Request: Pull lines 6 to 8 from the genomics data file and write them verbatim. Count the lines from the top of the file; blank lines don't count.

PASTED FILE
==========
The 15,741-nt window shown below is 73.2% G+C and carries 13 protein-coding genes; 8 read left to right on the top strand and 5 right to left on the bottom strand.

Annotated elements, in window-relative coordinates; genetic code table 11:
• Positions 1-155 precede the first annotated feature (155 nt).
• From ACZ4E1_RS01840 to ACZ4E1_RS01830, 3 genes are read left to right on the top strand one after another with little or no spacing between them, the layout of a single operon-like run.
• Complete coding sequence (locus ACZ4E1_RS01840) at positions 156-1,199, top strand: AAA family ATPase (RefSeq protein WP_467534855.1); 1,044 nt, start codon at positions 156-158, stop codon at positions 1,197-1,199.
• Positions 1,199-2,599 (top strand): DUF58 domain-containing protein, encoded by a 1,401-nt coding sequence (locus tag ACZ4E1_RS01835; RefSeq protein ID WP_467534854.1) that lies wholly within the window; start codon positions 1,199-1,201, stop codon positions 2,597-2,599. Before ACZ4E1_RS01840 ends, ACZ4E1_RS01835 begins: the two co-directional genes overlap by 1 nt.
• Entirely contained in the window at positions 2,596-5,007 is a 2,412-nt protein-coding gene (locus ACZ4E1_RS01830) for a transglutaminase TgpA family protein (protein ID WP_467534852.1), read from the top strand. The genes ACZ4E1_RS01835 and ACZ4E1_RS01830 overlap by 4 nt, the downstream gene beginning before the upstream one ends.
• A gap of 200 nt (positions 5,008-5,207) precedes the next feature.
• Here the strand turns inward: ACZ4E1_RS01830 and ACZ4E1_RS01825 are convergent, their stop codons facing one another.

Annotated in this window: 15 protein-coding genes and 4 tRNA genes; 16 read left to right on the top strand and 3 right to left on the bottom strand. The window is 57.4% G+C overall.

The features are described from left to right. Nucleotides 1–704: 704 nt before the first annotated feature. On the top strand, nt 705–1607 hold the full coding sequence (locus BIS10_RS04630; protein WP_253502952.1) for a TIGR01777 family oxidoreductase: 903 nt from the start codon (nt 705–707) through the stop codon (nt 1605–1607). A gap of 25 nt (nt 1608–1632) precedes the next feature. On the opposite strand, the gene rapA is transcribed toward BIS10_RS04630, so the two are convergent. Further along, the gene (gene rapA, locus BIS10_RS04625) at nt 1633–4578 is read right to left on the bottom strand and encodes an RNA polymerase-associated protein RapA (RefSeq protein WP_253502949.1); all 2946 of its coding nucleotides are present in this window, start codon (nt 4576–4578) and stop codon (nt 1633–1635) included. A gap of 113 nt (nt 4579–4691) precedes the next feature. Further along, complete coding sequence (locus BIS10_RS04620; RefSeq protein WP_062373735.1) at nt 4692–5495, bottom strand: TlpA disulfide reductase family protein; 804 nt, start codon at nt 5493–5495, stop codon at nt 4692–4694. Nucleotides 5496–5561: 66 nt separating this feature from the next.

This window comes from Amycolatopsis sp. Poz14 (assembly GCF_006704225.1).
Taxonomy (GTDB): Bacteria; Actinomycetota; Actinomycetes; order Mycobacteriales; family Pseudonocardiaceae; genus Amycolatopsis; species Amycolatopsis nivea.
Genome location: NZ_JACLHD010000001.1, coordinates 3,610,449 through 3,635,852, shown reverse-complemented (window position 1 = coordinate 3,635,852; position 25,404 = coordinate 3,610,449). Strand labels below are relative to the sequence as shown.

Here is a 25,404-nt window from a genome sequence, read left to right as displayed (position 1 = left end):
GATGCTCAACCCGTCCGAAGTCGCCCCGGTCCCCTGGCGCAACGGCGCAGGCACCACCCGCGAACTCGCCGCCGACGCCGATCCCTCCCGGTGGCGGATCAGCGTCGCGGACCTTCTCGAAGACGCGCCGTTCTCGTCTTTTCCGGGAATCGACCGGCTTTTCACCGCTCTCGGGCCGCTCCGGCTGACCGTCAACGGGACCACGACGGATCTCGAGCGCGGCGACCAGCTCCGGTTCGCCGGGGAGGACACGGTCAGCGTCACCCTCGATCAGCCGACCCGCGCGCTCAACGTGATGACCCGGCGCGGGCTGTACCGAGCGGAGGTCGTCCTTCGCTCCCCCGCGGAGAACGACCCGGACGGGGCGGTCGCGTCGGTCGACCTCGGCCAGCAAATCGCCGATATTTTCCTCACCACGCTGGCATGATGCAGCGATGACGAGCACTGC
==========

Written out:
• Positions 1,199-2,599 (top strand): DUF58 domain-containing protein, encoded by a 1,401-nt coding sequence (locus tag ACZ4E1_RS01835; RefSeq protein ID WP_467534854.1) that lies wholly within the window; start codon positions 1,199-1,201, stop codon positions 2,597-2,599. Before ACZ4E1_RS01840 ends, ACZ4E1_RS01835 begins: the two co-directional genes overlap by 1 nt.
• Entirely contained in the window at positions 2,596-5,007 is a 2,412-nt protein-coding gene (locus ACZ4E1_RS01830) for a transglutaminase TgpA family protein (protein ID WP_467534852.1), read from the top strand. The genes ACZ4E1_RS01835 and ACZ4E1_RS01830 overlap by 4 nt, the downstream gene beginning before the upstream one ends.
• A gap of 200 nt (positions 5,008-5,207) precedes the next feature.